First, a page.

I wrote the code that displays the Skin Spider code. A few people have expressed interest in this. I will clean it up and post it for people's use. Let me see if I can get something posted by Monday or something.
That would be great, you display code code (humm, slightly confusing...) has some of the cleanest output I've ever seen.
FWIW Sean Corfield wrote something similar for one of his CF United or cf.objective() persos this year (the conferences are starting to blur :->).
I think it was like 10 lines of code. You savecontent the script file, Regex stuff like LT and GT brackets to their & coded values and then cfoutput the value.
I guess extra points for different colors for different pieces a la Eclipse and DW, but that'd be more code than I'd be willing to write :->
Ben, looking forwards to seeing your implementation. Will buy you a beer or three if you can figure out how to get the coloring in!!!
Well now it's just a challenge :)
Yeah - a chance to show off some of those RegEx chops you were working on a while back!!!
If you give this a try and it isn't trivial, you may want to email Mark Drew - he may have some snippets of RegEx's in his Java code to do some of this . . .
Too much whitespace! Too much scrolling.
Proper indentation with tabs is mandatory, but more than a single consecutive linebreak starts to make me feel queasy.
Its all just personal preference, and mine is less whitespace.
Possible theory as to why I prefer this:
More spaces / line breaks actually equals more characters for the brain to take in, process, and decide its not a relevant character.
So, maybe extra whitespace is merely seen as noise by some people?
That said, not enough whitespace equals incomprehensible code.
I guess different brains like a diff signal/noise ratio!
No spaces in method calls.
One line break between statements.
One line per clause when the set of clauses is so long that it wraps past one line.
But, you're not crazy Ben, I've seen a lot of code in your style, particularly Flex code.
A year late but I only just came across this thread in a Google search.
As a programmer of over twenty years, I am definitely of the mindset that whitespace and proper indentation are a programmer's friend. I cannot stand spaghetti code.
No, you definitely are not the only one who likes whitespace in your ColdFusion (or any other) code.
Glad someone agrees even if a year later :)
I come from a Design background and I have always considered myself a designer first and a coder/programmer second. I feel claustrophobic when I look at code that hasn't been tabbed or spaced out properly and I find that your examples Ben have been really easy on my eyes and make your sample code very easy for me to follow.
In my own code I utilize a lot of white space as well and I actually utilize two types of comments to separate "big ideas" with smaller ones. Since dreamweaver lets you color code CFM comments differently than HTML comments I have my CFM comments highlighted in yellow whereas my HTML comments remain subdued in gray. Oh, I also use caps to emphasize a really, REALLY big idea.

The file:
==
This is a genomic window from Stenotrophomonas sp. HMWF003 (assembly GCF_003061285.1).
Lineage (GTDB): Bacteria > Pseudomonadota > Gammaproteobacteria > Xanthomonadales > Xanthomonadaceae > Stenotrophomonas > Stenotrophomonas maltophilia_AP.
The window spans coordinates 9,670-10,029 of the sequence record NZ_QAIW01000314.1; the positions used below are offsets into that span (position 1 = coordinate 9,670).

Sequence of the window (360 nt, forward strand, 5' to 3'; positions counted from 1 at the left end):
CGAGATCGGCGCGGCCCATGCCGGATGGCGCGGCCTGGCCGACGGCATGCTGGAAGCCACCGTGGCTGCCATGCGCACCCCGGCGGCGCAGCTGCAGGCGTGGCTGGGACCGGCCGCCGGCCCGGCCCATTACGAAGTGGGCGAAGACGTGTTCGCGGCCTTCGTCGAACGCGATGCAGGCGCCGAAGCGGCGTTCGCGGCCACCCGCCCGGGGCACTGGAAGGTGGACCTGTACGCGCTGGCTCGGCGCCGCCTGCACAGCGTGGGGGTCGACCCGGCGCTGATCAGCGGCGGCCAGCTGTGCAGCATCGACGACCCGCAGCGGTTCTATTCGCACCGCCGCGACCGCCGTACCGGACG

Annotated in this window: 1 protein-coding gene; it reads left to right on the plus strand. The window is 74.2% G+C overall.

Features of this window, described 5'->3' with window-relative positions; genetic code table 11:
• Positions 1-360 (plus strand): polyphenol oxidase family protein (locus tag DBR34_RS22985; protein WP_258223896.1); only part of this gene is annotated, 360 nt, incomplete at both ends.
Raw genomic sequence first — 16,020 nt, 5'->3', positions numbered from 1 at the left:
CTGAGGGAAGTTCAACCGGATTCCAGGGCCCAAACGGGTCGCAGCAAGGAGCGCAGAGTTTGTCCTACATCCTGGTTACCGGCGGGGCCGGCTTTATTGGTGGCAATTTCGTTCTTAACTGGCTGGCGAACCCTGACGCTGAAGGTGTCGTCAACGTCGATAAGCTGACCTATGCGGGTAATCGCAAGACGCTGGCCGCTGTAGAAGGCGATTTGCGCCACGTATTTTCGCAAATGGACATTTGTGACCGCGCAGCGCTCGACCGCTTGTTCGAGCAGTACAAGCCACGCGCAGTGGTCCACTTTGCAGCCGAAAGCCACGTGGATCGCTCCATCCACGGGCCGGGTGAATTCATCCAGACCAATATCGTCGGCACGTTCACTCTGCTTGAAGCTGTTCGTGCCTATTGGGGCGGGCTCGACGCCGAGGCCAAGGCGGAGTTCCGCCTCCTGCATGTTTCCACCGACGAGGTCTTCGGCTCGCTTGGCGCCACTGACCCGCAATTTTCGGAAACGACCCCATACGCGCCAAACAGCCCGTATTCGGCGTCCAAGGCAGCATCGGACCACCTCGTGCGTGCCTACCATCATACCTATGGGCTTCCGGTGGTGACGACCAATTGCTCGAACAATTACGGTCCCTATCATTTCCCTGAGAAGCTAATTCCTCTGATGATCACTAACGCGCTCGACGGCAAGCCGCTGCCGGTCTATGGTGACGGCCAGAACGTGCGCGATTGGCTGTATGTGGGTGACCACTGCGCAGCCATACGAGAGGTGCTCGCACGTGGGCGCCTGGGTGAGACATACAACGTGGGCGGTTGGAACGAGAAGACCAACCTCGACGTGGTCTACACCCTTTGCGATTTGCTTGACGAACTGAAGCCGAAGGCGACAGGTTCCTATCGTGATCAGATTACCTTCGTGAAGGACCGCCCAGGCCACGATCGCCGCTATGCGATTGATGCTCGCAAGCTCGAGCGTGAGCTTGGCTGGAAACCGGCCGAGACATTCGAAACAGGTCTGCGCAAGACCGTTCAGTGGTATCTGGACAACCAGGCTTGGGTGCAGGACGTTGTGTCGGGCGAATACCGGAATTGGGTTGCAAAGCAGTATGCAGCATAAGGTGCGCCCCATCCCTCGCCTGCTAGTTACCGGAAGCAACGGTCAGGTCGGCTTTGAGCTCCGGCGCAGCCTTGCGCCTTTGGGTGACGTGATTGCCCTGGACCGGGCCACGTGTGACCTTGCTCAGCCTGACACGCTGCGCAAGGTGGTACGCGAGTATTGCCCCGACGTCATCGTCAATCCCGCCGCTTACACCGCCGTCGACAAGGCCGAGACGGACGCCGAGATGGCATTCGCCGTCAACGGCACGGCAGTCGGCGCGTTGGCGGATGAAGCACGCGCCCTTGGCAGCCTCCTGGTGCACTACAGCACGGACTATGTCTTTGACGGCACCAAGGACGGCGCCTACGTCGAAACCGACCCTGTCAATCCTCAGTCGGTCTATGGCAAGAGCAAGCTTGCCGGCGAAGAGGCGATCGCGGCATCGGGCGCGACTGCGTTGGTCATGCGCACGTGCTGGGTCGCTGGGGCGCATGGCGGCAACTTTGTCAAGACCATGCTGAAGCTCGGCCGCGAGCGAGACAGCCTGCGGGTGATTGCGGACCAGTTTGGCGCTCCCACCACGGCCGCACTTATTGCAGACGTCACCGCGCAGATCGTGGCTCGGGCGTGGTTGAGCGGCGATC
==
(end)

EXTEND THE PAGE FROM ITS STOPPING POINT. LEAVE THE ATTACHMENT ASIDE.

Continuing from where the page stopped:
My commenting scheme might look something like this:
<!--- UPDATE THE RECORD --->
(some CFML goes in here)
<!--- first things first, validate the code --->
<!-- does this have a name? -->
<!-- does this have a valid date -->
<!--- If we have valid code, go ahead and perform the update --->
I know its hard to illustrate here, but in Dreamweaver you wind up with a series of highlighted yellow lines of text which really pop out at the reader, whereas the gray text acts as almost a whisper to help clear up what the next line or two of code will be doing.
So, I just stumbled upon this when trying to look up tabs vs. spaces. Where I work we HAVE to only use 1 space char for indent, no tabs chars allowed whatsoever. I hate it.
Anyway, I like the compressed also. You said you don't like whitespace in your output, but you have tons of it. If you view source of this page, lines 174-415 is all whitespace. I saved the page as html as is and it is 83kb, when i remove all the whitespace, it is 79kb. 4kb is quit a bit in the grand scheme of things. I wish CF had better whitespace control w/o extra overhead.
One char indents?? Oh man, I think I would go crazy :D I don't think I can even visually differentiate one character on a quick vertical scroll.
A lot of the white space produced by this site is just due to poor white space management. You can see HUGE in the source where custom tags are executing and creating white space. Most of it can theoretically be removed with proper management.
However, I would rather have readable code than tighter rendering. If / when it becomes an issue, I think it's something can be solved using more post-processing and caching rather than tighter lines of actual code.
Speaking of white space, I have been debating with a few people on whether the following is a problem. I am far from a coder, I just know what I need to ;) (castleresorts.com/home)
This seems like someone doing something in loops and they should use cfsilent? There doesn't seem to be a purpose for this white space and the debate is whether it would slow the site down. I personally think that much has to affect it right?